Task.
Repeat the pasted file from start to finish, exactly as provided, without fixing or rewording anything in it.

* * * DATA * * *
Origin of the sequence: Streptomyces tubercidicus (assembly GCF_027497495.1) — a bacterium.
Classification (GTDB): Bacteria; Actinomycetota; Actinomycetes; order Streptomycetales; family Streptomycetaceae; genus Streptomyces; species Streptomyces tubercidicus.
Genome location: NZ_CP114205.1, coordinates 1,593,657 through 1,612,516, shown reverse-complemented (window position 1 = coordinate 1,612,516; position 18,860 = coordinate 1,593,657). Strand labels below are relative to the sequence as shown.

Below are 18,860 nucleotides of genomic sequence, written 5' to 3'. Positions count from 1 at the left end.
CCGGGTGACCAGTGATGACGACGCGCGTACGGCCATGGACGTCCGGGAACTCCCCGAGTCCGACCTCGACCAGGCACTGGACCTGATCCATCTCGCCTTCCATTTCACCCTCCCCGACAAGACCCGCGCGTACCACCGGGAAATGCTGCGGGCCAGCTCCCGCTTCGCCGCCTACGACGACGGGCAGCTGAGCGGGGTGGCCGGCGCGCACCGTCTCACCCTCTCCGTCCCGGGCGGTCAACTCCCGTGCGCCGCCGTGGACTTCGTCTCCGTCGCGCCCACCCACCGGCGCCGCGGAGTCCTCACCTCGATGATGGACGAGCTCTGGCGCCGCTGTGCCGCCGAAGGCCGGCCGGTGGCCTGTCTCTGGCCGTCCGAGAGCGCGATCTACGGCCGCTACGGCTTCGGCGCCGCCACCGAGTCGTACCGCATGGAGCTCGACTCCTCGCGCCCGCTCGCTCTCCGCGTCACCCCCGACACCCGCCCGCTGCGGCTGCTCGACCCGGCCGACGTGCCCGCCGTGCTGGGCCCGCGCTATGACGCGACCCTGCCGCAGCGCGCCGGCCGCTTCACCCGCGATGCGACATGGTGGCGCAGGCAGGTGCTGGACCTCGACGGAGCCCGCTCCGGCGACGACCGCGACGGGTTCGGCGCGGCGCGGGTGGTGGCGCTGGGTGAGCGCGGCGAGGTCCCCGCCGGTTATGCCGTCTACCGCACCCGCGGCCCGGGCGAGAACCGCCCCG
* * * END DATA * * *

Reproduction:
Origin of the sequence: Streptomyces tubercidicus (assembly GCF_027497495.1) — a bacterium.
Classification (GTDB): Bacteria; Actinomycetota; Actinomycetes; order Streptomycetales; family Streptomycetaceae; genus Streptomyces; species Streptomyces tubercidicus.
Genome location: NZ_CP114205.1, coordinates 1,593,657 through 1,612,516, shown reverse-complemented (window position 1 = coordinate 1,612,516; position 18,860 = coordinate 1,593,657). Strand labels below are relative to the sequence as shown.

Below are 18,860 nucleotides of genomic sequence, written 5' to 3'. Positions count from 1 at the left end.
CCGGGTGACCAGTGATGACGACGCGCGTACGGCCATGGACGTCCGGGAACTCCCCGAGTCCGACCTCGACCAGGCACTGGACCTGATCCATCTCGCCTTCCATTTCACCCTCCCCGACAAGACCCGCGCGTACCACCGGGAAATGCTGCGGGCCAGCTCCCGCTTCGCCGCCTACGACGACGGGCAGCTGAGCGGGGTGGCCGGCGCGCACCGTCTCACCCTCTCCGTCCCGGGCGGTCAACTCCCGTGCGCCGCCGTGGACTTCGTCTCCGTCGCGCCCACCCACCGGCGCCGCGGAGTCCTCACCTCGATGATGGACGAGCTCTGGCGCCGCTGTGCCGCCGAAGGCCGGCCGGTGGCCTGTCTCTGGCCGTCCGAGAGCGCGATCTACGGCCGCTACGGCTTCGGCGCCGCCACCGAGTCGTACCGCATGGAGCTCGACTCCTCGCGCCCGCTCGCTCTCCGCGTCACCCCCGACACCCGCCCGCTGCGGCTGCTCGACCCGGCCGACGTGCCCGCCGTGCTGGGCCCGCGCTATGACGCGACCCTGCCGCAGCGCGCCGGCCGCTTCACCCGCGATGCGACATGGTGGCGCAGGCAGGTGCTGGACCTCGACGGAGCCCGCTCCGGCGACGACCGCGACGGGTTCGGCGCGGCGCGGGTGGTGGCGCTGGGTGAGCGCGGCGAGGTCCCCGCCGGTTATGCCGTCTACCGCACCCGCGGCCCGGGCGAGAACCGCCCCG